The magical interplay and incredible virtuosity of this exhilarating trio of string masters has made it one of the most beloved and acclaimed of all Masada ensembles. Back now by popular demand for their first studio recording in over five years, their telepathic interplay and endless creativity had never been stronger. Ten more tunes from the rich and inventive Book of Angels featuring moody ballads, hypnotic grooves, intense burners and of course the trademark lyricism of the Masada songbook performed by one of the most acclaimed contemporary ensembles in the world. A long awaited release—essential!
Pianist/vocalist Diana Krall pays tribute to the Nat King Cole Trio on her Impulse! set. In general, the medium and up-tempo tunes work best, particularly such hot ditties as "I'm an Errand Girl for Rhythm," "Frim Fram Sauce," and "Hit That Jive Jack." Krall does not attempt to directly copy Cole much (either pianistically or vocally), although his influence is obviously felt on some of the songs. The slow ballads are actually as reminiscent of Shirley Horn as Cole, particularly the somber "I'm Through With Love" and "If I Had You." Guitarist Russell Malone gets some solo space on many of the songs and joins in on the group vocal of "Hit That Jive Jack," although it is surprising that he had no other opportunities to interact vocally with Krall; a duet could have been delightful. Bassist Paul Keller is fine in support, pianist Benny Green backs Krall's vocal on "If I Had You," and percussionist Steve Kroon is added on one song. Overall, this is a tasteful effort that succeeds.
Madrid-born tenor saxophonist and flautist Javier Vercher began his musical studies at an early age, under the direction of his father, himself a talented musician. Javier attended Berklee College in Boston, where he studied with Frank Tiberi, George Garzone, Greg Hopkins, David Johnson and Andy McGuee and learned directly from such figures as Mark Turner, Jerry Bergonzi, Steve Lacy, Mike Stern, Curtis Fuller and Bob Mintzer and on leaving Berklee began playing in drummer Bob Moses' band.
Berlin-based pianist Julia Hülsmann returns to the trio format for Sooner And Later, an album which distils the experience of journeys to distant destinations. In the last couple of years Hülsmann, bassist Marc Muellbauer and drummer Heinrich Köbberling have taken their music around the world, from Europe to the US, Canada, Peru, Central Asia and China, “where something special developed. It helped to open up new sonic territory for us”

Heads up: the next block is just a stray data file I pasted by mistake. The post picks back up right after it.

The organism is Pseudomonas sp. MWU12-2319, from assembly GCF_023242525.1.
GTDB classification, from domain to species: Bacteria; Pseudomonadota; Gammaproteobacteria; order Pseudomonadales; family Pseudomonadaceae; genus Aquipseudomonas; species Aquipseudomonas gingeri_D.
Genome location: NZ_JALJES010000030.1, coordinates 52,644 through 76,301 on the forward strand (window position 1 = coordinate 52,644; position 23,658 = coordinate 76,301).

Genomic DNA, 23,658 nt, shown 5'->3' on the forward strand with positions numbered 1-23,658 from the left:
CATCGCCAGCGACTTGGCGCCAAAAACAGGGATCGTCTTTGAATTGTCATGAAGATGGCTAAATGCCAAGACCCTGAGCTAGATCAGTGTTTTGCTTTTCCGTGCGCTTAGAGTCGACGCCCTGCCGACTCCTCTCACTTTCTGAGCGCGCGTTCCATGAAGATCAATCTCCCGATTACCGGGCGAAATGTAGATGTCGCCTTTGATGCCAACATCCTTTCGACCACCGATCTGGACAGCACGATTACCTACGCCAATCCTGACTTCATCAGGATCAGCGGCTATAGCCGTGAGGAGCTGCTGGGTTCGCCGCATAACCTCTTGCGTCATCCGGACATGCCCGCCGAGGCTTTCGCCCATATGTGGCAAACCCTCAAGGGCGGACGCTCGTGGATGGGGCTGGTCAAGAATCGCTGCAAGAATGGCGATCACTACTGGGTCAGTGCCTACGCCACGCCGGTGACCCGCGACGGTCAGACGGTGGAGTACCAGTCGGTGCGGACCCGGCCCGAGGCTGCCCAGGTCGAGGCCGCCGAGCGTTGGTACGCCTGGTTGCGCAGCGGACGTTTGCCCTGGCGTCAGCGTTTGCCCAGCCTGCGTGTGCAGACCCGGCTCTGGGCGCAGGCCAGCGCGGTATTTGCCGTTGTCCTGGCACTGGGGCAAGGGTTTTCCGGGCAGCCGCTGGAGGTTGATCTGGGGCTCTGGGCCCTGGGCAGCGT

The baritone saxophone is seldom heard outside brass sections of big bands. As a solo instrument or as the only brass instrument in a band it is a real rarity and there is only one female baritone saxophonist who truly masters her instrument – Céline Bonacina. You might be surprised to see the petite Frenchwoman pick up an instrument that is almost the same size as her but, when she starts playing, the mésalliance becomes a symbiosis and the sound flows out without effort.
Award-winning composer and music theoretician Roman Berger is widely respected for his stand against political repression in Eastern Europe during the last century. Most of the works on this recording are dedicated to the members of The Berger Trio, one of Slovakia’s leading ensembles. They include a commemoration of the composer’s late wife and other aspects of parting. The composer himself has written ‘…for me expressionism is neither a style nor an aesthetic, nor an “anachronistic” fashion: it is the result of life experience. The drama of existence leads to drama in art.’
This second volume of miscellaneous chamber works contains all of the music that is not a formal quartet, quintet, or sextet. In includes the piano trios, the wonderful Terzetto for two violins and viola, works for solo instrument and piano, pieces for piano four-hands, and all of those little, undefinable works, some of which (such as the Bagatelles for two violins, cello, and harmonium) are magnificent.
Rarely do we feel the presence of Bach so vividly on a recording as we do here with this set of Trio Sonata arrangements, performed by violins, viola da gamba, and harpsichord. What a perfect combination, thanks to Richard Boothby's settings and to the wonderfully synergistic interaction among these very experienced early music players–violinists Catherine Mackintosh (in her best recorded performance in a while) and Catherine Weiss, gambist Boothby, and harpsichordist Robert Woolley.